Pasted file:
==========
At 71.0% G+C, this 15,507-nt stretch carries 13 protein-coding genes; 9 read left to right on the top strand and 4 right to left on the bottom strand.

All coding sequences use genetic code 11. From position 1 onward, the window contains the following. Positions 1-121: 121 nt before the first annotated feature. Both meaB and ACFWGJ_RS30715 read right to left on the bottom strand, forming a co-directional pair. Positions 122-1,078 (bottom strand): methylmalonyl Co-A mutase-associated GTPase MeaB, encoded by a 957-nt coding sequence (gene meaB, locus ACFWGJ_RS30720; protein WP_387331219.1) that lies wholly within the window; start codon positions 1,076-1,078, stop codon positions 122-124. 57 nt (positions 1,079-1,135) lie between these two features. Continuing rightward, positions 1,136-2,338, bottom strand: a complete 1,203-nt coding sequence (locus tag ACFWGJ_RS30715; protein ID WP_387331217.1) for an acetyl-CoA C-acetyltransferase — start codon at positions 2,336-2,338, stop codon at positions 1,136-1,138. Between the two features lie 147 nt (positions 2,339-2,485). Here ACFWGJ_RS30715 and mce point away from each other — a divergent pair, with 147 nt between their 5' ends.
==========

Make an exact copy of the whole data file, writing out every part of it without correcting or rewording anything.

At 71.0% G+C, this 15,507-nt stretch carries 13 protein-coding genes; 9 read left to right on the top strand and 4 right to left on the bottom strand.

All coding sequences use genetic code 11. From position 1 onward, the window contains the following. Positions 1-121: 121 nt before the first annotated feature. Both meaB and ACFWGJ_RS30715 read right to left on the bottom strand, forming a co-directional pair. Positions 122-1,078 (bottom strand): methylmalonyl Co-A mutase-associated GTPase MeaB, encoded by a 957-nt coding sequence (gene meaB, locus ACFWGJ_RS30720; protein WP_387331219.1) that lies wholly within the window; start codon positions 1,076-1,078, stop codon positions 122-124. 57 nt (positions 1,079-1,135) lie between these two features. Continuing rightward, positions 1,136-2,338, bottom strand: a complete 1,203-nt coding sequence (locus tag ACFWGJ_RS30715; protein ID WP_387331217.1) for an acetyl-CoA C-acetyltransferase — start codon at positions 2,336-2,338, stop codon at positions 1,136-1,138. Between the two features lie 147 nt (positions 2,339-2,485). Here ACFWGJ_RS30715 and mce point away from each other — a divergent pair, with 147 nt between their 5' ends.